University of South Florida
Doctoral candidate Lauren Cagle.
English doctoral student wins national research award[11.25.2015]
TAMPA, Fla. -- Doctoral candidate Lauren Cagle has been awarded the Graduate Research Award by the Association of Teachers of Technical Writing (ATTW). The award is granted to three graduate students annually and honors advanced Ph.D. students with clearly defined research projects that contribute to the field of technical and professional communication. The award includes $750 for continued research and to help defray the costs of attending the 2016 ATTW conference in Houston. Along with the two other award winners, Cagle will be featured in a work-in-progress panel presentation at the conference.
Cagle was selected for this award based on the strength of her research agenda and dissertation project. Cagle's dissertation, "Shaping Climate Citizenship: The Ethics of Inclusion in Climate Change Communication and Policy," promotes an integrated and inclusive approach to climate change communication and policy. Too often, she argues, climate change communication is seen as a secondary process of disseminating information after policy has been made by experts. Using a critical discourse analysis of southeast Florida climate change policy recommendations, Cagle argues that rethinking communication's role in the policymaking process can yield more ethical and effective outcomes.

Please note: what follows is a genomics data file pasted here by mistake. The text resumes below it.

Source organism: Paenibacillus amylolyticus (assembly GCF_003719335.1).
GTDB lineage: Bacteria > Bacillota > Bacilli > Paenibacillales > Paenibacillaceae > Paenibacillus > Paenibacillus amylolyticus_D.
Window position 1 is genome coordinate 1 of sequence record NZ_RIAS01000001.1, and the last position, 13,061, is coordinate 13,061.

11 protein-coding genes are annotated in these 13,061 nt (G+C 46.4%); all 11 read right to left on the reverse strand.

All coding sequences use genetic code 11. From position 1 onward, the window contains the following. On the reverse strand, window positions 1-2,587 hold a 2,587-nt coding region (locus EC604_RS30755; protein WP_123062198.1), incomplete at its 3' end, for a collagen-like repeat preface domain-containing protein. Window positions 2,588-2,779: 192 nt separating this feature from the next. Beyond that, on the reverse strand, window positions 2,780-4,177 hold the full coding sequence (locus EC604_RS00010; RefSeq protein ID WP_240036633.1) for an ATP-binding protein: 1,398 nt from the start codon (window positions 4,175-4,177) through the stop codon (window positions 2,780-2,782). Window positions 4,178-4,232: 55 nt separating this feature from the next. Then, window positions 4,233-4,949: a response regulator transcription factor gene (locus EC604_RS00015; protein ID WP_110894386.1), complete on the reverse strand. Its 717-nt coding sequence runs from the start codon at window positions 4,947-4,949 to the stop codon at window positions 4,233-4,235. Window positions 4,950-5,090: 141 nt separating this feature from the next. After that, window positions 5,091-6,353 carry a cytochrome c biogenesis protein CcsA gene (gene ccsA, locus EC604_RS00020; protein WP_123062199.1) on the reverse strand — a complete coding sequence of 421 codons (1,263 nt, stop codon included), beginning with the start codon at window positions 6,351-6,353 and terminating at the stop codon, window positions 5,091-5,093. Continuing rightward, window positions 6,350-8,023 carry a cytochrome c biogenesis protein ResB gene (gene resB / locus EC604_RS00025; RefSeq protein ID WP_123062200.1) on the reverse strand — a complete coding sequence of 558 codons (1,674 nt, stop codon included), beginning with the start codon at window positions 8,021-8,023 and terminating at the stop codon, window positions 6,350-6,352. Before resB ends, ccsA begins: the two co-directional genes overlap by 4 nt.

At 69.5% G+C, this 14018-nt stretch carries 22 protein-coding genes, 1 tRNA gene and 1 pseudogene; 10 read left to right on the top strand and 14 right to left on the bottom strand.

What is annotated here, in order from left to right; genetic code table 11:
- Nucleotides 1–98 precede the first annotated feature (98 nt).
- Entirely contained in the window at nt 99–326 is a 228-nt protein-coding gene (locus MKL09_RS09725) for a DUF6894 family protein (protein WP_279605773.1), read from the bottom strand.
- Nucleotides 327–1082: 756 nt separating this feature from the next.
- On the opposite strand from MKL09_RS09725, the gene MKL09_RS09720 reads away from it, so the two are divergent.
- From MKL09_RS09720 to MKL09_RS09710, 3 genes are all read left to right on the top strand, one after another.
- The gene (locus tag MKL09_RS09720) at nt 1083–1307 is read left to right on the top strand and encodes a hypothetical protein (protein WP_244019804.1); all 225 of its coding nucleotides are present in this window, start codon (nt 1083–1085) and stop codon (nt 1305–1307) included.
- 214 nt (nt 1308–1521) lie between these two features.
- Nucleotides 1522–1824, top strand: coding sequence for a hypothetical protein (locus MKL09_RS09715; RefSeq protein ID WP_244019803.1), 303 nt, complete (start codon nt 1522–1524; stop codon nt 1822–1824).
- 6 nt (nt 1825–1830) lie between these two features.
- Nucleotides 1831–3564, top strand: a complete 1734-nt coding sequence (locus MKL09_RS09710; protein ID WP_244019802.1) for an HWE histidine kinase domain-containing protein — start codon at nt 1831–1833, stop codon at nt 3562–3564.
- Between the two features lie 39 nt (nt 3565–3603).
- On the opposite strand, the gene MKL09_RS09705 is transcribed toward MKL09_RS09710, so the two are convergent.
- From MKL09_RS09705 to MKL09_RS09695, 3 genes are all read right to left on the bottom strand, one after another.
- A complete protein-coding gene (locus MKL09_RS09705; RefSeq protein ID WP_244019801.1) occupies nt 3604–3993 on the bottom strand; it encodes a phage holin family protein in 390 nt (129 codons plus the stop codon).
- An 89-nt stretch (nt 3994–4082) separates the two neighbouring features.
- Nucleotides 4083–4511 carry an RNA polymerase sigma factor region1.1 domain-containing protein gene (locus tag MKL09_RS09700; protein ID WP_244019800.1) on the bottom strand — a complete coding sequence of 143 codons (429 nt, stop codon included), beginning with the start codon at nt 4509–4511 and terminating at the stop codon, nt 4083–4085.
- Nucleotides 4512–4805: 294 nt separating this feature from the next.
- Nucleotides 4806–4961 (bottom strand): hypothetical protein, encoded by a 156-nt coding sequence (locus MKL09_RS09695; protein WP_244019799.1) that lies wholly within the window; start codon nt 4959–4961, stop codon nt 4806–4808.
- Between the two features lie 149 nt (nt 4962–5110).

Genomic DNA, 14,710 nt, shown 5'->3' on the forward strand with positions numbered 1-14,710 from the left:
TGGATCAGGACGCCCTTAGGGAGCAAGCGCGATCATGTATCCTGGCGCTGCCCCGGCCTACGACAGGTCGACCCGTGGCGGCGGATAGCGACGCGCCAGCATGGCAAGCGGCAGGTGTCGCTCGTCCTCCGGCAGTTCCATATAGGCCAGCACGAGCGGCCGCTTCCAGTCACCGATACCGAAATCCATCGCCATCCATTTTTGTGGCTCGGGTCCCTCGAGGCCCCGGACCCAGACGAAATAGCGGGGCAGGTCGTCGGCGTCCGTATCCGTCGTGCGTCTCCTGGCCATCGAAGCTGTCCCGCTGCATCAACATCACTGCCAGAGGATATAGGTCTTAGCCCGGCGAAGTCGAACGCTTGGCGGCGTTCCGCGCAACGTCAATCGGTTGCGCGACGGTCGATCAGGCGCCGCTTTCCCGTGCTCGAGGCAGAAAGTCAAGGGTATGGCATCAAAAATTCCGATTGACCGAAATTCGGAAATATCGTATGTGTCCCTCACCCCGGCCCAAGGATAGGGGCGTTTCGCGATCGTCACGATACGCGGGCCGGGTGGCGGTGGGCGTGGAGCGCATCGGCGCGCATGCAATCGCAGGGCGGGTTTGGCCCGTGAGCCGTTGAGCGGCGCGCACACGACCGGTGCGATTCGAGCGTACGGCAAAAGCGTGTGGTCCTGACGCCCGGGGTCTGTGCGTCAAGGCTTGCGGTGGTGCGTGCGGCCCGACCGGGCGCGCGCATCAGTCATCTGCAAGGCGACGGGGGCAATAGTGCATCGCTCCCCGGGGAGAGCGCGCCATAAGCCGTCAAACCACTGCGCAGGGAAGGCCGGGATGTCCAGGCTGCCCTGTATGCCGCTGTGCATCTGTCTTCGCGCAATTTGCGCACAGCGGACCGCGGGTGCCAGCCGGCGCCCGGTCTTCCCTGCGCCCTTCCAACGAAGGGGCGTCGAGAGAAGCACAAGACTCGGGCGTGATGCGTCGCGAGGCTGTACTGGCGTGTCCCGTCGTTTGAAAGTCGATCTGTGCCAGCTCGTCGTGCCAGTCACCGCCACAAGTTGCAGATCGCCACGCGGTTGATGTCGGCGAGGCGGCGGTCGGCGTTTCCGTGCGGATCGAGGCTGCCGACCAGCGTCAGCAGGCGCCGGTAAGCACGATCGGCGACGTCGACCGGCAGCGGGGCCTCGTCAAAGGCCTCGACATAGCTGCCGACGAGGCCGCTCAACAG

Drawing from technical communication, political theory and ecofeminism, Cagle develops the concept of "climate citizenship" to theorize the relationship between communication and policy. As every climate change communication practice is warranted by some model of climate citizenship and its implicit assumptions about who should solve global environmental problems and how, Cagle offers the concept of climate citizenship as a new analytic lens for addressing central questions in rhetoric, such as what role expertise plays in decision-making and how to motivate people to take action.
This work builds on her previous publications and presentations in environmental rhetoric, and the award committee reported they were impressed by the quality and potential contributions of her project.
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